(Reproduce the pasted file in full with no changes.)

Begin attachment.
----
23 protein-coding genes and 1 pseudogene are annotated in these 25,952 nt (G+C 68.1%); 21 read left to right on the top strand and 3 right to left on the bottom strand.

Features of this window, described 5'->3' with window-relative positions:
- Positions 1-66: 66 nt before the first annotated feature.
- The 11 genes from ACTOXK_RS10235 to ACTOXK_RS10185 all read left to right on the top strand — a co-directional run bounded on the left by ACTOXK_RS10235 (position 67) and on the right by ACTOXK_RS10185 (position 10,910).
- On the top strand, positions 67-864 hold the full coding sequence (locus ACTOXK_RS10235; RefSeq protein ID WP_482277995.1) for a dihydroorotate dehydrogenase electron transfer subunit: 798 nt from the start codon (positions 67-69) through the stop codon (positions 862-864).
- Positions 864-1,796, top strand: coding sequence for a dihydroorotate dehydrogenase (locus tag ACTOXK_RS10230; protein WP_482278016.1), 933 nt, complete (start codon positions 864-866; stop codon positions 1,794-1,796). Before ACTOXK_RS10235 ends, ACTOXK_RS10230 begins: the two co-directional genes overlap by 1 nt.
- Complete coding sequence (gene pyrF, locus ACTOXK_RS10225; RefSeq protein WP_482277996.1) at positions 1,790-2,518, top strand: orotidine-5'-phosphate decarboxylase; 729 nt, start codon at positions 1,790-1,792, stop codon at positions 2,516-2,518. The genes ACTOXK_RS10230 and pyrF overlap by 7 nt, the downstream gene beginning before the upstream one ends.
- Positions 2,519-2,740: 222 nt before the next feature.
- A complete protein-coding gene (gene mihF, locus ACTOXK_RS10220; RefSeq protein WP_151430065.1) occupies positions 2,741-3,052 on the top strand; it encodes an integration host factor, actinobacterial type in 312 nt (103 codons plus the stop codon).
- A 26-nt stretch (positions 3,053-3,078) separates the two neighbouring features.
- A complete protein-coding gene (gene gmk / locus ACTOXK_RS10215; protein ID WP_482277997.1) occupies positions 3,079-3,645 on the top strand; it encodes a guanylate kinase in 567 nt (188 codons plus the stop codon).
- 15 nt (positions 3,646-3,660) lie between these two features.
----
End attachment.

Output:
23 protein-coding genes and 1 pseudogene are annotated in these 25,952 nt (G+C 68.1%); 21 read left to right on the top strand and 3 right to left on the bottom strand.

Features of this window, described 5'->3' with window-relative positions:
- Positions 1-66: 66 nt before the first annotated feature.
- The 11 genes from ACTOXK_RS10235 to ACTOXK_RS10185 all read left to right on the top strand — a co-directional run bounded on the left by ACTOXK_RS10235 (position 67) and on the right by ACTOXK_RS10185 (position 10,910).
- On the top strand, positions 67-864 hold the full coding sequence (locus ACTOXK_RS10235; RefSeq protein ID WP_482277995.1) for a dihydroorotate dehydrogenase electron transfer subunit: 798 nt from the start codon (positions 67-69) through the stop codon (positions 862-864).
- Positions 864-1,796, top strand: coding sequence for a dihydroorotate dehydrogenase (locus tag ACTOXK_RS10230; protein WP_482278016.1), 933 nt, complete (start codon positions 864-866; stop codon positions 1,794-1,796). Before ACTOXK_RS10235 ends, ACTOXK_RS10230 begins: the two co-directional genes overlap by 1 nt.
- Complete coding sequence (gene pyrF, locus ACTOXK_RS10225; RefSeq protein WP_482277996.1) at positions 1,790-2,518, top strand: orotidine-5'-phosphate decarboxylase; 729 nt, start codon at positions 1,790-1,792, stop codon at positions 2,516-2,518. The genes ACTOXK_RS10230 and pyrF overlap by 7 nt, the downstream gene beginning before the upstream one ends.
- Positions 2,519-2,740: 222 nt before the next feature.
- A complete protein-coding gene (gene mihF, locus ACTOXK_RS10220; RefSeq protein WP_151430065.1) occupies positions 2,741-3,052 on the top strand; it encodes an integration host factor, actinobacterial type in 312 nt (103 codons plus the stop codon).
- A 26-nt stretch (positions 3,053-3,078) separates the two neighbouring features.
- A complete protein-coding gene (gene gmk / locus ACTOXK_RS10215; protein ID WP_482277997.1) occupies positions 3,079-3,645 on the top strand; it encodes a guanylate kinase in 567 nt (188 codons plus the stop codon).
- 15 nt (positions 3,646-3,660) lie between these two features.